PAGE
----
To those who don’t believe that the way is more important than the destination, I will endeavor to demonstrate that you are wrong; then I’ll turn right around and try to prove you right!
Our universe, everything we know to exist and more, came into being roughly 13.5 billion years ago. Where it all came from is obviously not so important – Nature has itself felt compelled to move on from that point, and in the billions of years that have taken place since, has not felt compelled to return to it. Where it’s all going is also not important. Either our universe is without end, in which case it can never reach a final destination; or our universe ends at some point, at which time it will all end anyway. What is of importance, then, is the process of existence.
This process can be likened to what many of us refer to as the way, or journey we take through life; and I think it is a compelling argument in favor of the way being of greater importance than the origin or destination, that it seems this applies to the entire universe – to Nature / Existence itself. Something comes into existence – a sudden, unbelievably brief moment that is impossible to accurately define – that something exists for a period of time that greatly outlasts its moment of origin – and then, in a final moment that is every bit as brief as its coming into being, it ends. The stuff in between origin and end is what matters, and this is represented by the concept of the journey.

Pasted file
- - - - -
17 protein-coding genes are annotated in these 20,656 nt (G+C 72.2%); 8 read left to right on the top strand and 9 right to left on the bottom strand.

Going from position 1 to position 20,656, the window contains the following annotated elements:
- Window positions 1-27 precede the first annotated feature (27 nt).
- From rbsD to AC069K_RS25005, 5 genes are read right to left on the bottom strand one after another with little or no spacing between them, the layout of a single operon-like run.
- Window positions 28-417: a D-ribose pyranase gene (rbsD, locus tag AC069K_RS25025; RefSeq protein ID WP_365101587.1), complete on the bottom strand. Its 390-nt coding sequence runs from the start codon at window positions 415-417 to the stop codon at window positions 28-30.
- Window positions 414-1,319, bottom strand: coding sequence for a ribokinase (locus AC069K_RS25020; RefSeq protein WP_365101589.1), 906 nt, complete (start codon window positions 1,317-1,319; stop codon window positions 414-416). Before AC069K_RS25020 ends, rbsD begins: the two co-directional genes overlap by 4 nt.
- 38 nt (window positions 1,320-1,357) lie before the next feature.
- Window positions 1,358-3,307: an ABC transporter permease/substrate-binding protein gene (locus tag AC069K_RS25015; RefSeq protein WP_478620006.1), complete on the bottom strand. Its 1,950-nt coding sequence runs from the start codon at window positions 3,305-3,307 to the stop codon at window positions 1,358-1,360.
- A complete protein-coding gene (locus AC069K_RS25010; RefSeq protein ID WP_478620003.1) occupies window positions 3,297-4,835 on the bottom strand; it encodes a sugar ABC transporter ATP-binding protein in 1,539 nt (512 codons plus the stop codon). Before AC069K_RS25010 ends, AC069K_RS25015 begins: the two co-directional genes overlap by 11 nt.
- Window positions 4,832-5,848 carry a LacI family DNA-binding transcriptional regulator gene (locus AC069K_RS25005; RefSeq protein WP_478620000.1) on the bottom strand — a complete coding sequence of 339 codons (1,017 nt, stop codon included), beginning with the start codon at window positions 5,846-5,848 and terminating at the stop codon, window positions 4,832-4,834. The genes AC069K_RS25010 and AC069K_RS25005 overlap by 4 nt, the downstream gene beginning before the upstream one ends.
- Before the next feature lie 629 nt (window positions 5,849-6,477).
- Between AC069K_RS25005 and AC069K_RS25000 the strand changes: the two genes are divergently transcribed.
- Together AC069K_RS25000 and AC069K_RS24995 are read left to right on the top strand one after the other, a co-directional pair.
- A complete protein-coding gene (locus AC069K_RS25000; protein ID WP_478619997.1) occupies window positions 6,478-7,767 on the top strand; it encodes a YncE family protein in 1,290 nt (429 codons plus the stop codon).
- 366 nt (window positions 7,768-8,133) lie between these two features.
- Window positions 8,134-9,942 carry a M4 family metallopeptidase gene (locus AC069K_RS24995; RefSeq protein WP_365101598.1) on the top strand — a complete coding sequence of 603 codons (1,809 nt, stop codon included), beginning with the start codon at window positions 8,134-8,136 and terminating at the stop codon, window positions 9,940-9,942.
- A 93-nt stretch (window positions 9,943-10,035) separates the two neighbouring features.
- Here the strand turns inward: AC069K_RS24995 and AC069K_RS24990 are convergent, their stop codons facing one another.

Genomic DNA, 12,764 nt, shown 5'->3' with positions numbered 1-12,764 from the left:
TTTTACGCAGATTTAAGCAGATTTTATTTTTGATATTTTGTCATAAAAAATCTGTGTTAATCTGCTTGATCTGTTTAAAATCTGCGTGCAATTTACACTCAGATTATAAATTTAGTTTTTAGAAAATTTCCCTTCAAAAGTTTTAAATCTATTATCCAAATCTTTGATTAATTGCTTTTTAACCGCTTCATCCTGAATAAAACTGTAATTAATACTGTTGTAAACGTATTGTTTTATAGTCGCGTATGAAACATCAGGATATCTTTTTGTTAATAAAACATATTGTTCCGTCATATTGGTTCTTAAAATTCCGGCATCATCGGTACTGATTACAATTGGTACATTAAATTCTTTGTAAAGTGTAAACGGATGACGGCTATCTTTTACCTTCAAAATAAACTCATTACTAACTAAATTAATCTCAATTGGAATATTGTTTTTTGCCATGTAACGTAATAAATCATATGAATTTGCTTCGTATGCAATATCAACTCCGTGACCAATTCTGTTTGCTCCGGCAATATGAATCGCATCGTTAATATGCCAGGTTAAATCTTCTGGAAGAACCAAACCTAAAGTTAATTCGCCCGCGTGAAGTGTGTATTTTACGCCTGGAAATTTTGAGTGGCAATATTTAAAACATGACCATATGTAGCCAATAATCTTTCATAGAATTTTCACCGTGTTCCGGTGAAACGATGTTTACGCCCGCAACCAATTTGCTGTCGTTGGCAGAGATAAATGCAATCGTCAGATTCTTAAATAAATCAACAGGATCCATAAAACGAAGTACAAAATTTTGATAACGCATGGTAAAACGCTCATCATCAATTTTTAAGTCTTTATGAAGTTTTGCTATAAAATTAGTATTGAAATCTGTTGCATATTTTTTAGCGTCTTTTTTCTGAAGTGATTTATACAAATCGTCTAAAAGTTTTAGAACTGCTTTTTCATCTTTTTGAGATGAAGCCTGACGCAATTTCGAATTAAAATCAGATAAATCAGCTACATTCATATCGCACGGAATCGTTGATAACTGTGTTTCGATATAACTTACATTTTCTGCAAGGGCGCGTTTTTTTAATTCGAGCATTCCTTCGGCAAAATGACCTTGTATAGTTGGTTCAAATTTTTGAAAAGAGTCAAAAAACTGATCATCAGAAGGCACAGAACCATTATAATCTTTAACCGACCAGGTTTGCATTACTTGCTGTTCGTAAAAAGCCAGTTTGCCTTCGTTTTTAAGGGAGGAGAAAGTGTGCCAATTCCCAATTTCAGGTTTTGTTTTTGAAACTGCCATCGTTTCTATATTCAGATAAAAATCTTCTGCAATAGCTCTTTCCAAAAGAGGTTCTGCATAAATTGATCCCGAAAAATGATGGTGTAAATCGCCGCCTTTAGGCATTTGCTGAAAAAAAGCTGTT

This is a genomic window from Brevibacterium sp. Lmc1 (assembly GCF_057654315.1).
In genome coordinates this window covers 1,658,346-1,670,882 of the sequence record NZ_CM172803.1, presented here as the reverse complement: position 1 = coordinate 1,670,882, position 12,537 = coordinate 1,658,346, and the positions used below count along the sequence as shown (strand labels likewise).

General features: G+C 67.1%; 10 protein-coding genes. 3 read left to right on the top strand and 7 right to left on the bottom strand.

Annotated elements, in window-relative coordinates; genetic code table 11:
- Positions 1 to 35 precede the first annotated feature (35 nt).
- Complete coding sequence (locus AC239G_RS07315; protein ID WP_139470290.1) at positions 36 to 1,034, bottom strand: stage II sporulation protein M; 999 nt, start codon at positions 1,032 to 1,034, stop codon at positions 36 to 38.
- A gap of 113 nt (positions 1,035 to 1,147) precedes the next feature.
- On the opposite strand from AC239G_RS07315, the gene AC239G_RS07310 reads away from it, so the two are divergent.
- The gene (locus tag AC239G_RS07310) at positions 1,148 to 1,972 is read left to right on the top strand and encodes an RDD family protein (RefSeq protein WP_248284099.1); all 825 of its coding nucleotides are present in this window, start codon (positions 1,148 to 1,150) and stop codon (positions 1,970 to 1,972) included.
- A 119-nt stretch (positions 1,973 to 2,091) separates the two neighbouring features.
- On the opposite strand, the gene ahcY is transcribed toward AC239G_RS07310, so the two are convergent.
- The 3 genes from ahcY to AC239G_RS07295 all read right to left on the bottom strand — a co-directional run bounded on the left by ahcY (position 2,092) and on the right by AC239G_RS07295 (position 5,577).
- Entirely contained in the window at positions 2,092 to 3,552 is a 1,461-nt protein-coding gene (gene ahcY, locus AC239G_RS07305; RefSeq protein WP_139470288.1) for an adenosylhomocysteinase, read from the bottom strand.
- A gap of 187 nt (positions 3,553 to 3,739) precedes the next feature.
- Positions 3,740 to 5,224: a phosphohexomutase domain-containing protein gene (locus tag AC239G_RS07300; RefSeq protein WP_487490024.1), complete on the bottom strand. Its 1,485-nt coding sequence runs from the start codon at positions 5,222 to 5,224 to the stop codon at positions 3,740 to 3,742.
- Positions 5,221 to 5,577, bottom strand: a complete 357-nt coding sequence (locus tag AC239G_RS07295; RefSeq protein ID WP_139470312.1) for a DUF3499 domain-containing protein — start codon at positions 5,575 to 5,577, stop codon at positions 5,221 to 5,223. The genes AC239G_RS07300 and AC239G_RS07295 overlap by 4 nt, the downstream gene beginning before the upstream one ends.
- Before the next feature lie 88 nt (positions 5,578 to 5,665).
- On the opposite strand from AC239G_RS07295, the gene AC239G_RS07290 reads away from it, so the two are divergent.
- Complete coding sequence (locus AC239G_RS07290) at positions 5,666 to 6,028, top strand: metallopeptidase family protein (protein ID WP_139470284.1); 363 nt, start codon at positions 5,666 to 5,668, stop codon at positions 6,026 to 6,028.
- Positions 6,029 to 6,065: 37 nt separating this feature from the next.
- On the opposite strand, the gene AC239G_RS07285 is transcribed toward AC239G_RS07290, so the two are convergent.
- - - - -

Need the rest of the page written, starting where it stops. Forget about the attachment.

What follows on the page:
But does it really matter that much more? Only if you view the origin, journey, and end as distinct (or separate) events (or even parts). I don’t: I see them all as being one and the same thing. It’s like the concept of polarization: we see one pole, then we see the other pole, and we assume that the two poles are separate. They aren’t – feel free to take all the time you need to split a coin precisely in the middle, if you feel like proving me wrong. If you can do that, then you can also remove the middle of the coin from its two sides; which is the best way to describe the way I perceive the concept of the journey. If origin and destination are inseparable from the way itself, and not possible (or certainly not practical) to precisely define, then it’s not accurate to say that these points along the way – or any other point for that matter – are less important, for the way (in its entirety) has itself become the point; which brings this post and its point full-circle.